Ten Things You Can Do to Fight Terminal Cancer

According to the National Cancer Institute, nearly 40 percent of men and women in the US will be diagnosed with cancer in their lifetimes. That is the bad news. The good news is that the number of people living beyond a cancer diagnosis passed the 14.5 million mark in 2014 and is expected to rise to almost 19 million by 2024.

If you are among the millions of Americans facing a cancer diagnosis, there are things you can do to improve your odds of survival - even if you have been told your cancer is terminal. Below is a list, based on both scientific evidence and the experiences of other survivors.

1 - Resolve to survive

Of all the things you can do to increase your odds of surviving cancer, deciding that you truly want to live is one of the most important. People who strengthen their resolve to fight their illness are more likely to take the actions needed to do so, even when they are difficult.

2 - Select the right medical team

Cancer is not one illness but many illnesses with varied causes, symptoms, and treatments. Whether you have a more common type of cancer such as breast or prostate, or a rare cancer like malignant pleural mesothelioma, studies show that patients who seek out medical professionals with significant experience in their particular type of cancer consistently have the best outcomes.

3 - Surround yourself with positivity

Although there is little scientific data on the connection between positivity and cancer survival, the experience of many cancer survivors suggests that there is one. Paul Kraus, the world’s longest living mesothelioma survivor, is one example. The Australian man credits positivity and a healthy lifestyle with his unprecedented 20-year survival.

4 - Optimize your immune system with healthy lifestyle habits

Kraus is also a living example of the cancer-fighting power of healthy mental and physical habits. After receiving a diagnosis of terminal mesothelioma, Kraus radically changed his diet and began exercising and meditating regularly. His book on how he did it, “Surviving Mesothelioma and Other Cancers”, has become the most popular mesothelioma book in the world.

5 - Rest when you are tired

Both living with cancer and undergoing cancer treatment can be exhausting. Even positive people need to take time to rest and recuperate to ensure their bodies are functioning optimally. Follow your body’s lead, lighten your schedule, and give yourself time to put your feet up when you need it.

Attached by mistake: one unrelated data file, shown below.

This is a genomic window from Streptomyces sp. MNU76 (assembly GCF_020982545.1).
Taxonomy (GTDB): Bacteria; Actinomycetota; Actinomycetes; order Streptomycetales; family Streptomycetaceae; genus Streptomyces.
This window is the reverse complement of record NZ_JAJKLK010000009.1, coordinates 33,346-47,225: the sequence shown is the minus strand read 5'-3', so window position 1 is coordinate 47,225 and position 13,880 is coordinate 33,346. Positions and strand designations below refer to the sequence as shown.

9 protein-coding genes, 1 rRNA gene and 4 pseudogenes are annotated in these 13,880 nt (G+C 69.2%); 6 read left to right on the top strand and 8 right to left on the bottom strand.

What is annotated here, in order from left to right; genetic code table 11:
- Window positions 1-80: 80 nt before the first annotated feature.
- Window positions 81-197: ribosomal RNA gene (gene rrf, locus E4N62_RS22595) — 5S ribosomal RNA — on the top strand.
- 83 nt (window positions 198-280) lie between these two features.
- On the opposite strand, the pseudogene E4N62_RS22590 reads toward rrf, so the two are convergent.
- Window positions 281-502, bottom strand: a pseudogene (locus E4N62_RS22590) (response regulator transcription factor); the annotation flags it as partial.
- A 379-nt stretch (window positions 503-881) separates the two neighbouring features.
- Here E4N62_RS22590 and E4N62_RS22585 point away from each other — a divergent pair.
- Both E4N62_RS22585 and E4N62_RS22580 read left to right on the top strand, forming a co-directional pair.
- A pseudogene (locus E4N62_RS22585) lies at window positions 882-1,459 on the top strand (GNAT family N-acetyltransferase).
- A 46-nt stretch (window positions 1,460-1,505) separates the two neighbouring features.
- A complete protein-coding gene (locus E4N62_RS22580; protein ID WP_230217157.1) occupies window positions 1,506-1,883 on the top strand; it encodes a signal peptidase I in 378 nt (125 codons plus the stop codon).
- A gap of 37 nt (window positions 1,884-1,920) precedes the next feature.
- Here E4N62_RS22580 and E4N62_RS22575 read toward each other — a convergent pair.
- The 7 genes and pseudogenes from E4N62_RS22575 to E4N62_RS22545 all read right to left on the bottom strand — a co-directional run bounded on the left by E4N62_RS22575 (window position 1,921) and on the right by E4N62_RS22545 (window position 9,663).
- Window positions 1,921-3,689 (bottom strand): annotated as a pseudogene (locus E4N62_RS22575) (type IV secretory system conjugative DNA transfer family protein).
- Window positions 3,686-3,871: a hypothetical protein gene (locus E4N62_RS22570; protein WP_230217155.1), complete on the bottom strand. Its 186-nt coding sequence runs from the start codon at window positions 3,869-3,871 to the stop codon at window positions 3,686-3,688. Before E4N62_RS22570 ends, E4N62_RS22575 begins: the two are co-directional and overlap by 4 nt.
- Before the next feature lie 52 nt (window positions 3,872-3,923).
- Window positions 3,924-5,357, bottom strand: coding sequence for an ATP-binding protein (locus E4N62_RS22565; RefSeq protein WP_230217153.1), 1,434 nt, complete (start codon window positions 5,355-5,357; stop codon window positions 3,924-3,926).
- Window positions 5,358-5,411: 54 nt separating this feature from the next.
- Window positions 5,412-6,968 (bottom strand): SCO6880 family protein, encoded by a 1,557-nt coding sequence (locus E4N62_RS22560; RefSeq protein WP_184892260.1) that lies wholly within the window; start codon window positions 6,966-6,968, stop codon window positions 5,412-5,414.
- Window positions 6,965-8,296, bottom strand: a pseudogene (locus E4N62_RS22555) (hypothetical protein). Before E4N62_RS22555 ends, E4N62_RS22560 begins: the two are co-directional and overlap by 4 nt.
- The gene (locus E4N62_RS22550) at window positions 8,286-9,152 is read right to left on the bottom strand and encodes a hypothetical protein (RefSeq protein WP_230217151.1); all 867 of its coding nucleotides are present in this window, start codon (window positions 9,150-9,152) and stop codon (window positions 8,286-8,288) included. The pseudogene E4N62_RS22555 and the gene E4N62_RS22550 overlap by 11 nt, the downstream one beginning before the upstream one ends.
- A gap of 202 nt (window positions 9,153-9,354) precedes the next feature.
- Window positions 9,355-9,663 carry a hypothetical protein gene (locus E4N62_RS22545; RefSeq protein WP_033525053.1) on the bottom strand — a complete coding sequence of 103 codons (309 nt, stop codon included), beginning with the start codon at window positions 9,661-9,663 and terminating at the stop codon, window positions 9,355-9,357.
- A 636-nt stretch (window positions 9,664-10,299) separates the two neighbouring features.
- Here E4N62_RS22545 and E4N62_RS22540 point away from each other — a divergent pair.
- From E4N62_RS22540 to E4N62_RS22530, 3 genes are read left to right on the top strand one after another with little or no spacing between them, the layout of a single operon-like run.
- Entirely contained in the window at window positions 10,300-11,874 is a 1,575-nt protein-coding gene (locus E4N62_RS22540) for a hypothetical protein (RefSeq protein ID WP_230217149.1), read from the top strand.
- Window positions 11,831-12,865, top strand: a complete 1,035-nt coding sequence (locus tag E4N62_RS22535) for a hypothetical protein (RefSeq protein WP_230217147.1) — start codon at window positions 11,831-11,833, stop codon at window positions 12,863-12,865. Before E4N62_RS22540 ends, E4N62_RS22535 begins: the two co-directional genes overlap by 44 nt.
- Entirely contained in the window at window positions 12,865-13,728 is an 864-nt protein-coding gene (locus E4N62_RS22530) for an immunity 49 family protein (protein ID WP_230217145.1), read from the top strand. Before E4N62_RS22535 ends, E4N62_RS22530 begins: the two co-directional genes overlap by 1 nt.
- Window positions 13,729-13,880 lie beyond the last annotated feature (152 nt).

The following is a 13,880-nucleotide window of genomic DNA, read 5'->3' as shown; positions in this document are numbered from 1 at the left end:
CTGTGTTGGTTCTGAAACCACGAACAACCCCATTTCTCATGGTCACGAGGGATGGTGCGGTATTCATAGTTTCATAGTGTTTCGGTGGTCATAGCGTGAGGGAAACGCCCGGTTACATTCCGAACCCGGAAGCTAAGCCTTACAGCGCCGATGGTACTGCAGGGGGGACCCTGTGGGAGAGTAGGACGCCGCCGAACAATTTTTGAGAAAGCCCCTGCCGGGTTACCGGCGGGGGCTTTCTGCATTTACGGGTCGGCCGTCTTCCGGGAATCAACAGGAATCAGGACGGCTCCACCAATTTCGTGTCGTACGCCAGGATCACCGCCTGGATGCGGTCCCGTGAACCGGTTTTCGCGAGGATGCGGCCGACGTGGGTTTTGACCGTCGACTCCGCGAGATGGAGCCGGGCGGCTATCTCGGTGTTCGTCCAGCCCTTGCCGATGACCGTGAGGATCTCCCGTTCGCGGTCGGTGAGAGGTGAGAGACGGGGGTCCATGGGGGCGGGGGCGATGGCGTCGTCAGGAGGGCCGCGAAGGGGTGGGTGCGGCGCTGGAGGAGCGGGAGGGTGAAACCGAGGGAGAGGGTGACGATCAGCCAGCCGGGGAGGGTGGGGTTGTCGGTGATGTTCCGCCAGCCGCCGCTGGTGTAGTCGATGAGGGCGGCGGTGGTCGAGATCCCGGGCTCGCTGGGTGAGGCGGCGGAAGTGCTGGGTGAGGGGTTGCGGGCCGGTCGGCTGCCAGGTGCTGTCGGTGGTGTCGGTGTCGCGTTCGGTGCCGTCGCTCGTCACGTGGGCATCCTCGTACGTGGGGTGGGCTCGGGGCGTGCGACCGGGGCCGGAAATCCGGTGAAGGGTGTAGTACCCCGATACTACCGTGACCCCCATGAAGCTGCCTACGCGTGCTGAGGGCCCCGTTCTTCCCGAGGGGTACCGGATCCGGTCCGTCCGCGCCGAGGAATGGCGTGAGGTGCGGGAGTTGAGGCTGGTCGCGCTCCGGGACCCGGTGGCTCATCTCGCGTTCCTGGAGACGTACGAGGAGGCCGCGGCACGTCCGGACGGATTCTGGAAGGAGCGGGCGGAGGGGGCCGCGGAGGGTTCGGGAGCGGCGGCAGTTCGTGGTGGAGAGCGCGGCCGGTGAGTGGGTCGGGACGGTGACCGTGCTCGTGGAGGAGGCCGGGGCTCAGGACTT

6 - Seek the company of survivors

A survival attitude can be contagious. Research consistently shows that cancer patients who actively participate in support groups with others survivors have an easier time with treatment, are able to stay more positive, and are more likely to become survivors themselves.

7 - Stay up-to-date on the newest therapies and research

Cancer research is a fast-moving field. Your medical team is only one source of information on your type of cancer. Other trusted sources like the American Cancer Society and cancer-specific websites like SurvivingMesothelioma. com can be a wealth of information on the very latest treatment options and cutting-edge studies. Education is empowering. Optimize your chances for survival by becoming an “expert” in your type of cancer.

8 - Laugh and have fun

Laughter has a long history of use in medicine. Among other things, it enhances the intake of oxygen, stimulates the heart and lungs, relaxes the muscles and triggers the release of painkilling endorphins. According to Cancer Treatment Centers of America, which utilizes humor therapy as part of its treatment protocols, a growing body of research supports the idea that laughter may have therapeutic value.

9 - Pursue interesting hobbies and interests

Like laughter, worry also has physiological effects on the body, but its effects are negative, including an increase in blood pressure and a less efficient use of oxygen. But when our minds are engaged, such as when we are pursuing a hobby or learning a new skill, we tend to worry less and feel less stress, leaving the body free to concentrate on healing.

10 - Lean on a higher power

Many studies suggest that faith has powerful healing properties. Trusting in the idea that a higher intelligence is at work in our lives and bodies can relieve stress, provide comfort, and infuse us with strength we may not have known we had. Mesothelioma survivor Paul Kraus and other cancer survivors often cite prayer and faith as primary reasons for their survival.


The information provided in this article is for educational purposes only. It is not meant to diagnose or treat any health condition and is not a replacement for advice, recommendations or treatment by a professional healthcare provider. You should always seek the advice of your physician or other qualified health professional before starting any new treatment or making any changes to an existing treatment. You should not delay in seeking or disregard medical advice based on information in this article.

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